Visual Reflections

Visual Reflections : A Perceptual Deficit and Its Implications

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How much can we learn about normal visual perception and cognition from a malfunctioning visual system? Quite a lot, as Michael McCloskey makes abundantly clear in this book. McCloskey presents his work with AH, a college student who has an extraordinary deficit in visual perception. When AH looks at an object, she sees it clearly and identifies it readily; yet she is often dramatically mistaken about where the object is or how it is oriented. For example, she may reach out to grasp an object that she sees on her left, but miss it completely because it is actually on her right; or she may see an arrow pointing up when it is really pointing down. AH's errors, together with many other clues, lead McCloskey to some very interesting conclusions about how we perceive the world. He develops theoretical claims about visual subsystems, the nature of visual location and orientation representations, attention and spatial representations, the role of the visual system in mental imagery, and the levels of the visual system implicated in awareness. Visual Reflections makes a fascinating and compelling case that we can often learn more about a process when it goes awry than when it functions more

Product details

  • Hardback | 320 pages
  • 154.94 x 236.22 x 25.4mm | 566.99g
  • Oxford University Press Inc
  • New York, United States
  • English
  • 75 line illus
  • 0195168690
  • 9780195168693
  • 1,694,632

Review quote

This book gives a fascinating and detailed insight into the visual world of a unique and extraordinary individual. McCloskey has assembled a plethora of careful observations showing that this apparently unexceptional person, A.H., habitually sees the world in a mirror-reversed fashion, though surprisingly without this greatly affecting her everyday life. The book challenges current accounts of visuospatial cognition and its development, as well as some current philosophical accounts of perception. * David Milner, Professor of Cognitive Neuroscience, Durham University, and author of The Visual Brain in Action * This book is for anyone who has marveled at the ubiquitous and fundamental nature of spatial vision and its moment by moment influence on everyday life. Michael McCloskey takes on some of the most difficult questions in this arena. How are values on spatial dimensions selected? What is the functional role of spatial reference frames on perception and action? How are spatial frames formed? What are their components? How does the brain compute them, and what are the necessary and sufficient requirements? His intriguing conclusions are based on the integration of a large body of cross-disciplinary research and his insights from single case studies. This is a journey worth taking. * Lynn C. Robertson, Veterans Administration, Department of Psychology and Helen Wills Neuroscience Institute, University of California, Berkeley *show more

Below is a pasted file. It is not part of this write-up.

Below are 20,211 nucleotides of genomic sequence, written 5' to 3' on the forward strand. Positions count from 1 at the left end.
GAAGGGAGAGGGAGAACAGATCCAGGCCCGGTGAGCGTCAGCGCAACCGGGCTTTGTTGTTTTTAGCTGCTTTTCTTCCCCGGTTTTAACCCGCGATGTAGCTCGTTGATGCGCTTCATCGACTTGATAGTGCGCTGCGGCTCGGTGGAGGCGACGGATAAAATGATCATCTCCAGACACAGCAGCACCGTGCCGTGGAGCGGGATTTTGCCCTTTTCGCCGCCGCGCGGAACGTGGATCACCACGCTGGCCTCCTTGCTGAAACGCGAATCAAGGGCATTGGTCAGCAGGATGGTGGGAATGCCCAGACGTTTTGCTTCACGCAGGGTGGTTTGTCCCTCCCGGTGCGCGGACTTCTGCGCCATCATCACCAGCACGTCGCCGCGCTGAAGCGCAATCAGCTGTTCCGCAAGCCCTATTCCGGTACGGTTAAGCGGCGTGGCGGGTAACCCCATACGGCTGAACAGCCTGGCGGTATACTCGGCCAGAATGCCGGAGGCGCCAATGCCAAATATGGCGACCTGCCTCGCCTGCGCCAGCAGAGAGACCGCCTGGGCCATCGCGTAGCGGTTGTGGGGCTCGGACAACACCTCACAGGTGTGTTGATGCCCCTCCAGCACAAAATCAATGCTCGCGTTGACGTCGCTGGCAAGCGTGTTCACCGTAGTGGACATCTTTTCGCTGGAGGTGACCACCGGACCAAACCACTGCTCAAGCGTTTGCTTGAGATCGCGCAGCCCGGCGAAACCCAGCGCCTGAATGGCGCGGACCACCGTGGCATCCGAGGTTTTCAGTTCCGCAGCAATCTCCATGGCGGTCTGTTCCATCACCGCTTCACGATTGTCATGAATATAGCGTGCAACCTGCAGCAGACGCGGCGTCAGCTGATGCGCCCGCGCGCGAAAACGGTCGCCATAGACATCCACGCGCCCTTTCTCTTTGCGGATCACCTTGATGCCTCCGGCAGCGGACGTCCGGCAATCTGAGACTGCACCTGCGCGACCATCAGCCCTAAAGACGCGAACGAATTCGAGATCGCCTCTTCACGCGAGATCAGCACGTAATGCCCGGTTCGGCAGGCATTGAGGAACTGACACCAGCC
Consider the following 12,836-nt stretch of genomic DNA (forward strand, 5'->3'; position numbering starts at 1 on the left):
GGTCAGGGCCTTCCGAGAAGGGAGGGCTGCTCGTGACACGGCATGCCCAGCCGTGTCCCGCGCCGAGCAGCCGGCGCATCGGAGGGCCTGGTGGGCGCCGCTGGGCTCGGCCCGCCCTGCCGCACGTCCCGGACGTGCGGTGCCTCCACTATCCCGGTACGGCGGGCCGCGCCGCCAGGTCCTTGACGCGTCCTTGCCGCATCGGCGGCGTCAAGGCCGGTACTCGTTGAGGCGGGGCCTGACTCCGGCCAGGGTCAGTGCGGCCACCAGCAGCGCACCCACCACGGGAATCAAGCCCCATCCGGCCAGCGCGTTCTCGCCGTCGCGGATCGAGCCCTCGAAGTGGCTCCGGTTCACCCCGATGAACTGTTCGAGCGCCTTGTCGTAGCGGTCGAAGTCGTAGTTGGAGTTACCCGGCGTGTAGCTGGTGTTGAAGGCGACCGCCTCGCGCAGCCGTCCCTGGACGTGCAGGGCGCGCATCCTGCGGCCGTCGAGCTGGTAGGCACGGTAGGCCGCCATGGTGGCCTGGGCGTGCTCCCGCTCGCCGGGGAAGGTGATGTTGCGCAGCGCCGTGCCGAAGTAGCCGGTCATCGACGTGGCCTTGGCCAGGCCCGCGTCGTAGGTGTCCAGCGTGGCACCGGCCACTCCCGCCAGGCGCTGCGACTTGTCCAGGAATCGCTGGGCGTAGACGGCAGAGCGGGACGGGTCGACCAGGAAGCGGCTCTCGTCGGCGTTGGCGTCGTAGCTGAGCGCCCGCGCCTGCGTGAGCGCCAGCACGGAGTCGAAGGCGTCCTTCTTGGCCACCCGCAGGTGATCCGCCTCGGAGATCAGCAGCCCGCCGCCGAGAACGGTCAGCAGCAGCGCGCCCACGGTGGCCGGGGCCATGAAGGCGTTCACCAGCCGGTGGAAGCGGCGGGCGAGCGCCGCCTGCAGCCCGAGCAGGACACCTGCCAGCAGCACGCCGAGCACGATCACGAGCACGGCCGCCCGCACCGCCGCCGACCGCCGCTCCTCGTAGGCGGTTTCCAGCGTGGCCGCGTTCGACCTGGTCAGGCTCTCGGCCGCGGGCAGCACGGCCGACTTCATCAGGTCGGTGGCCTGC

About Michael McCloskey

Michael McCloskey is Professor of Cognitive Science at Johns Hopkins University. His research focuses on mental representation and computation in visual-spatial cognition and lexical processing. He studies cognitive deficits in children and adults with brain damage or learning disabilities, with the aim of gaining insight into normal cognitive representations and processes, and how they are disrupted when the brain is damaged or fails to develop normally. He received his Ph.D. in Cognitive Psychology from Princeton more

Table of contents

I. Introduction and Principal Empirical Findings ; 1. Introduction ; 2. Case History and Initial Findings ; 3. Impaired Processing of Visual Location and Orientation Information ; 4. Intact Processing of Non-Visual Location and Orientation Information ; 5. Spelling and the Visual Deficit ; 6. The Nature of the Deficit: Initial Conclusions ; 7. Effects of Visual Variables ; 8. A Paradox ; 9. Does AH's Deficit Affect Her Reading? ; 10. How Does AH Succeed at Reading? ; 11. Related Cases ; II. Theoretical Issues and Implications ; 12. Spatial Representations and Frames of Reference: Theoretical Foundations ; 13. Location Representations and Frames of Reference: Evidence from AH ; 14. Orientation Representations and Frames of Reference: The COR Hypothesis ; 15. Orientation Representations: Empirical Evidence ; 16. Visual Subsystems ; 17. Mental Imagery and the Visual System ; 18. Visual Updating and Visual Awareness ; 19. Conclusion ; References ; Notes ; Indexshow more

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